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Black Group Snubs Antigay Candidate

Black Group Snubs Antigay Candidate

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Black leaders in Chicago, seeking a consensus candidate to endorse for mayor, don't think antigay pastor James Meeks is it -- but Meeks shows no signs of abandoning his mayoral ambitions, according to the Chicago Sun-Times.

The paper reported Friday that a group of African-American elected officials, religious leaders, and community activists this week selected former U.S. senator Carol Moseley Braun and Cook County board of review commissioner Larry Rogers as finalists. Both will now meet with the group, known as the Chicago Coalition for Mayor.

A spokesman for Meeks said the coalition's decision would have no impact on whether Meeks runs. He "is going to be a mayor for the entire city -- not just a small group," communications director Brian Zises told the Sun-Times. Meeks, who has opposed gay rights as both an Illinois state senator and a megachurch pastor, has yet to make a formal announcement but is considered a likely candidate, having recently added to his campaign staff.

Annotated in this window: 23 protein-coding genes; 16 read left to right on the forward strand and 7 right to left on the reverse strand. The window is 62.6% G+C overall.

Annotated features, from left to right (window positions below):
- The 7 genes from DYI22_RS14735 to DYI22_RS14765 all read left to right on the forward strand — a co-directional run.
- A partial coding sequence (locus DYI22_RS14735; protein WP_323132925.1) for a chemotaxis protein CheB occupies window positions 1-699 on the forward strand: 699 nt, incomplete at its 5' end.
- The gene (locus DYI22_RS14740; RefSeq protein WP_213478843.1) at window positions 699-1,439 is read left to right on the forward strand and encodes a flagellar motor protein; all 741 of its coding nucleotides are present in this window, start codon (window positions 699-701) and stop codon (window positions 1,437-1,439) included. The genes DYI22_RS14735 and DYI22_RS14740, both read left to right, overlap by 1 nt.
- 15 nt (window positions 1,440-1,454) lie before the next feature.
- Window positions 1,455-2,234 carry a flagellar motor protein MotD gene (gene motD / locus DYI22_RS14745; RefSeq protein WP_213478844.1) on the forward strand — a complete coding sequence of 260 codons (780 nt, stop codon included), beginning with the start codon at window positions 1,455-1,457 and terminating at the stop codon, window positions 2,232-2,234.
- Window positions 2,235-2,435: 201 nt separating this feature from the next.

Although known for his antigay stances, Meeks did meet with Chicago gay leaders earlier this month. He is among several possible replacements for retiring mayor Richard M. Daley, the most high-profile being President Obama's former chief of staff, Rahm Emanuel. Candidates have until late November to file; the election is February 22, with a runoff April 5 if necessary.

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